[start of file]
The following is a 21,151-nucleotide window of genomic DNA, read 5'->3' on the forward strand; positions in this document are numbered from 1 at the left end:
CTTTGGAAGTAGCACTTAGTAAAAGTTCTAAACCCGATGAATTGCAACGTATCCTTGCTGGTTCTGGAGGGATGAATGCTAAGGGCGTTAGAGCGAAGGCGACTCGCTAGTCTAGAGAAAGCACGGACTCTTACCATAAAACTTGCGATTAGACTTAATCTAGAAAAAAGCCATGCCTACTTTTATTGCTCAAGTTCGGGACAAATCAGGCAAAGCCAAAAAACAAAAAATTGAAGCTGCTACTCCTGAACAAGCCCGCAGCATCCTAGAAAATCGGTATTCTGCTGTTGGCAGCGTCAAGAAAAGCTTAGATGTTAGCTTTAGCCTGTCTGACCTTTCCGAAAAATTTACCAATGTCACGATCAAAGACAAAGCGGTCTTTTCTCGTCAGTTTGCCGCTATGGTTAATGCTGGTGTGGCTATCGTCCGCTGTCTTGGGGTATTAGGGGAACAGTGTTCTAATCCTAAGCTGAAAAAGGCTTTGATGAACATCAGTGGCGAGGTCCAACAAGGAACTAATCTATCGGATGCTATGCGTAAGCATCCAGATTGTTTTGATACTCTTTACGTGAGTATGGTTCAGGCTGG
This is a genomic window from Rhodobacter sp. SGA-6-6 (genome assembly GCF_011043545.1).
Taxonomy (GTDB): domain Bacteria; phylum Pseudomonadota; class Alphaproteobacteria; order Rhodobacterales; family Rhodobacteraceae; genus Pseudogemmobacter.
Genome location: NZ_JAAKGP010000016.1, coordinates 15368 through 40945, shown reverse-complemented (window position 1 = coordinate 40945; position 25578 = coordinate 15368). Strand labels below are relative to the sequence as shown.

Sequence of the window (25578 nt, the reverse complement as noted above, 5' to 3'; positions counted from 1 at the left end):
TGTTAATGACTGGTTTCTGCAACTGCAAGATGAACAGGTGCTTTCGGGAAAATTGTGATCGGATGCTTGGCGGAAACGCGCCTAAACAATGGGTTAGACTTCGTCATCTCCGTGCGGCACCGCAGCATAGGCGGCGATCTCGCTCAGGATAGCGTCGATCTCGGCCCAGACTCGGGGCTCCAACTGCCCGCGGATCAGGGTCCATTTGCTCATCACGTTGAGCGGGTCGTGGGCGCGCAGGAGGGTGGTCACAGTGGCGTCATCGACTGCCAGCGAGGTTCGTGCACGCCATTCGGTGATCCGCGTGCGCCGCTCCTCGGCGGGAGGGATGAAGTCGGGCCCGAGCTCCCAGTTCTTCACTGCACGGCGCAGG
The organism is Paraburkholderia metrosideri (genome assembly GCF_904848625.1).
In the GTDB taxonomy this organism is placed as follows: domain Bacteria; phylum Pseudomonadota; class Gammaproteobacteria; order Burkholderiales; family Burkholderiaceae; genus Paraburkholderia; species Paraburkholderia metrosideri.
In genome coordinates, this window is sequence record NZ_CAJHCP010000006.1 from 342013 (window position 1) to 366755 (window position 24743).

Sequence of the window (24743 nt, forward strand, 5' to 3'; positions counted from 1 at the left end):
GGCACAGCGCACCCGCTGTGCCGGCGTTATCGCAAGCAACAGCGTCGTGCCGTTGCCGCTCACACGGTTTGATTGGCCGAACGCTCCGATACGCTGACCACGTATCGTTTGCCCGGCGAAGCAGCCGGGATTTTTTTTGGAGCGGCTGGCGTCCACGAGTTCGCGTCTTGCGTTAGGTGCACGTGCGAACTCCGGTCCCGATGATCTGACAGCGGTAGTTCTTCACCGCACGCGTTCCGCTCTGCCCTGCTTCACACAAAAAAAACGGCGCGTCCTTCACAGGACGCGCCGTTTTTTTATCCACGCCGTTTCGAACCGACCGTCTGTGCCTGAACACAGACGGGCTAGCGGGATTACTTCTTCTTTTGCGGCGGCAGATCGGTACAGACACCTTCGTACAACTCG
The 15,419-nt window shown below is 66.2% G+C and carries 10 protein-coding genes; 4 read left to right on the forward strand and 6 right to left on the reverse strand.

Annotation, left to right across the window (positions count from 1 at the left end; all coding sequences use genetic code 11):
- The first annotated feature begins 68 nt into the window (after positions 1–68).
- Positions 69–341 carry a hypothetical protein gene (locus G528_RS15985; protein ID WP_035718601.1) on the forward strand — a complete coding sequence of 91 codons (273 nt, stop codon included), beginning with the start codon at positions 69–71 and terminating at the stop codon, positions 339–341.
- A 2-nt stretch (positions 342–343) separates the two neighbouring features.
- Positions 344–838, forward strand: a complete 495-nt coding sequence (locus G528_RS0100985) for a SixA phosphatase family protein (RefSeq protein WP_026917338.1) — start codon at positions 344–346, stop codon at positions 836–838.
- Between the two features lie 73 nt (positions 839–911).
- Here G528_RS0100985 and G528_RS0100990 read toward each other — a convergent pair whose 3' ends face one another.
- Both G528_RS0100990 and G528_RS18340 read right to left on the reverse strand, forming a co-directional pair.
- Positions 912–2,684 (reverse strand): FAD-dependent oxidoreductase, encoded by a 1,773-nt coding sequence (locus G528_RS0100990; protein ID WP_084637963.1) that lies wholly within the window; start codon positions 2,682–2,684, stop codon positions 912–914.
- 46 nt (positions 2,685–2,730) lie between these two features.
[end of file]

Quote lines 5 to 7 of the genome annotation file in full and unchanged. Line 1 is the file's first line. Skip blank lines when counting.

Genome location: NZ_JAAKGP010000016.1, coordinates 15368 through 40945, shown reverse-complemented (window position 1 = coordinate 40945; position 25578 = coordinate 15368). Strand labels below are relative to the sequence as shown.

Sequence of the window (25578 nt, the reverse complement as noted above, 5' to 3'; positions counted from 1 at the left end):
TGTTAATGACTGGTTTCTGCAACTGCAAGATGAACAGGTGCTTTCGGGAAAATTGTGATCGGATGCTTGGCGGAAACGCGCCTAAACAATGGGTTAGACTTCGTCATCTCCGTGCGGCACCGCAGCATAGGCGGCGATCTCGCTCAGGATAGCGTCGATCTCGGCCCAGACTCGGGGCTCCAACTGCCCGCGGATCAGGGTCCATTTGCTCATCACGTTGAGCGGGTCGTGGGCGCGCAGGAGGGTGGTCACAGTGGCGTCATCGACTGCCAGCGAGGTTCGTGCACGCCATTCGGTGATCCGCGTGCGCCGCTCCTCGGCGGGAGGGATGAAGTCGGGCCCGAGCTCCCAGTTCTTCACTGCACGGCGCAGG